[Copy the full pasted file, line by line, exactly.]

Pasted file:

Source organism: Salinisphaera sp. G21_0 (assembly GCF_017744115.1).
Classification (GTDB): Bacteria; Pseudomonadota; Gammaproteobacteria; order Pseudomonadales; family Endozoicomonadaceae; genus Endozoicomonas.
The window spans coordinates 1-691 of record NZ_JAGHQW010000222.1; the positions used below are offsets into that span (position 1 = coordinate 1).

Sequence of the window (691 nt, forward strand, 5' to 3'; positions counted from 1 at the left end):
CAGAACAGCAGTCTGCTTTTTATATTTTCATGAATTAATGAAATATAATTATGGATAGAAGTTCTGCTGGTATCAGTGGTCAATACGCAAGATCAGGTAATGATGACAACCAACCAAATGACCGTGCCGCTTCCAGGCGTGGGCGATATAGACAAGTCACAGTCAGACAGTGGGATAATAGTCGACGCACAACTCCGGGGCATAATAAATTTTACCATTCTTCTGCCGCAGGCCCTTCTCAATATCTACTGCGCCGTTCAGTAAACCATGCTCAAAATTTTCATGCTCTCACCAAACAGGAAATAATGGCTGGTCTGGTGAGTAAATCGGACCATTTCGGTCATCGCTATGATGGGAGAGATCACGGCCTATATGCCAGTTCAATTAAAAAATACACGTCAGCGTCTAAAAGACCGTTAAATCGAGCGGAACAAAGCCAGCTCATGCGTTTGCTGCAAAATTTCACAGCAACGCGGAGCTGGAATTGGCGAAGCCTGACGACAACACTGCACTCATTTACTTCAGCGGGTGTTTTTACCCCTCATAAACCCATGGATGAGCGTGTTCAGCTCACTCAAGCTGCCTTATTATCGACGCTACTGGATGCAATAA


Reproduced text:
Source organism: Salinisphaera sp. G21_0 (assembly GCF_017744115.1).
Classification (GTDB): Bacteria; Pseudomonadota; Gammaproteobacteria; order Pseudomonadales; family Endozoicomonadaceae; genus Endozoicomonas.
The window spans coordinates 1-691 of record NZ_JAGHQW010000222.1; the positions used below are offsets into that span (position 1 = coordinate 1).

Sequence of the window (691 nt, forward strand, 5' to 3'; positions counted from 1 at the left end):
CAGAACAGCAGTCTGCTTTTTATATTTTCATGAATTAATGAAATATAATTATGGATAGAAGTTCTGCTGGTATCAGTGGTCAATACGCAAGATCAGGTAATGATGACAACCAACCAAATGACCGTGCCGCTTCCAGGCGTGGGCGATATAGACAAGTCACAGTCAGACAGTGGGATAATAGTCGACGCACAACTCCGGGGCATAATAAATTTTACCATTCTTCTGCCGCAGGCCCTTCTCAATATCTACTGCGCCGTTCAGTAAACCATGCTCAAAATTTTCATGCTCTCACCAAACAGGAAATAATGGCTGGTCTGGTGAGTAAATCGGACCATTTCGGTCATCGCTATGATGGGAGAGATCACGGCCTATATGCCAGTTCAATTAAAAAATACACGTCAGCGTCTAAAAGACCGTTAAATCGAGCGGAACAAAGCCAGCTCATGCGTTTGCTGCAAAATTTCACAGCAACGCGGAGCTGGAATTGGCGAAGCCTGACGACAACACTGCACTCATTTACTTCAGCGGGTGTTTTTACCCCTCATAAACCCATGGATGAGCGTGTTCAGCTCACTCAAGCTGCCTTATTATCGACGCTACTGGATGCAATAA